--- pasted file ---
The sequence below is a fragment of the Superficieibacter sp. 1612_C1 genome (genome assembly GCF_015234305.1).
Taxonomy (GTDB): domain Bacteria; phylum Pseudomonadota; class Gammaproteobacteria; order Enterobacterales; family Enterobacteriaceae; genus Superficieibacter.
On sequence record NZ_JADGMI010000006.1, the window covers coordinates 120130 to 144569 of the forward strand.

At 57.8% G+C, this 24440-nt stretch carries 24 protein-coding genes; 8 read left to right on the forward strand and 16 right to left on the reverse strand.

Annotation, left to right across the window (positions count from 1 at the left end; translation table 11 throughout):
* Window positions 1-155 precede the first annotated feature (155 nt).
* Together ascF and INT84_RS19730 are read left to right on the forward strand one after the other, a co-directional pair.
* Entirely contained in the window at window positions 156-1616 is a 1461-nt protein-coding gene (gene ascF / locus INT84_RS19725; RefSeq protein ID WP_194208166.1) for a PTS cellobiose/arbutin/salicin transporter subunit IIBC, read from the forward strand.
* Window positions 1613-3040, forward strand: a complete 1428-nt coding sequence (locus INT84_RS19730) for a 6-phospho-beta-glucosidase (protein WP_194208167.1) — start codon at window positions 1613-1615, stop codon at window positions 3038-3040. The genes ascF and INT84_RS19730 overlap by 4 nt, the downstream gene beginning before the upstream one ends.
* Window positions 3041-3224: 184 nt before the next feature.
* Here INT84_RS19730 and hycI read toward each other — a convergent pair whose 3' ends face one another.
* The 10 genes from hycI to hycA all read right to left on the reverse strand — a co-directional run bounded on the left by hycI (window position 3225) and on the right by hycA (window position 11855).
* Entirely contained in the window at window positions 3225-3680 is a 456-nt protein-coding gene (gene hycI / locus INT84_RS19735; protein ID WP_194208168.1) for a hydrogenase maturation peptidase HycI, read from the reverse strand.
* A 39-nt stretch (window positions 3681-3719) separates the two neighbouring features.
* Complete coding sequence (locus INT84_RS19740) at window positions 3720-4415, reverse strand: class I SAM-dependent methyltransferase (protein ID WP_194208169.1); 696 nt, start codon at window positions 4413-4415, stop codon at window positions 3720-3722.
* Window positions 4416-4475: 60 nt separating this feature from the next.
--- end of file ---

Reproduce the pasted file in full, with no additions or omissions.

The sequence below is a fragment of the Superficieibacter sp. 1612_C1 genome (genome assembly GCF_015234305.1).
Taxonomy (GTDB): domain Bacteria; phylum Pseudomonadota; class Gammaproteobacteria; order Enterobacterales; family Enterobacteriaceae; genus Superficieibacter.
On sequence record NZ_JADGMI010000006.1, the window covers coordinates 120130 to 144569 of the forward strand.

At 57.8% G+C, this 24440-nt stretch carries 24 protein-coding genes; 8 read left to right on the forward strand and 16 right to left on the reverse strand.

Annotation, left to right across the window (positions count from 1 at the left end; translation table 11 throughout):
* Window positions 1-155 precede the first annotated feature (155 nt).
* Together ascF and INT84_RS19730 are read left to right on the forward strand one after the other, a co-directional pair.
* Entirely contained in the window at window positions 156-1616 is a 1461-nt protein-coding gene (gene ascF / locus INT84_RS19725; RefSeq protein ID WP_194208166.1) for a PTS cellobiose/arbutin/salicin transporter subunit IIBC, read from the forward strand.
* Window positions 1613-3040, forward strand: a complete 1428-nt coding sequence (locus INT84_RS19730) for a 6-phospho-beta-glucosidase (protein WP_194208167.1) — start codon at window positions 1613-1615, stop codon at window positions 3038-3040. The genes ascF and INT84_RS19730 overlap by 4 nt, the downstream gene beginning before the upstream one ends.
* Window positions 3041-3224: 184 nt before the next feature.
* Here INT84_RS19730 and hycI read toward each other — a convergent pair whose 3' ends face one another.
* The 10 genes from hycI to hycA all read right to left on the reverse strand — a co-directional run bounded on the left by hycI (window position 3225) and on the right by hycA (window position 11855).
* Entirely contained in the window at window positions 3225-3680 is a 456-nt protein-coding gene (gene hycI / locus INT84_RS19735; protein ID WP_194208168.1) for a hydrogenase maturation peptidase HycI, read from the reverse strand.
* A 39-nt stretch (window positions 3681-3719) separates the two neighbouring features.
* Complete coding sequence (locus INT84_RS19740) at window positions 3720-4415, reverse strand: class I SAM-dependent methyltransferase (protein ID WP_194208169.1); 696 nt, start codon at window positions 4413-4415, stop codon at window positions 3720-3722.
* Window positions 4416-4475: 60 nt separating this feature from the next.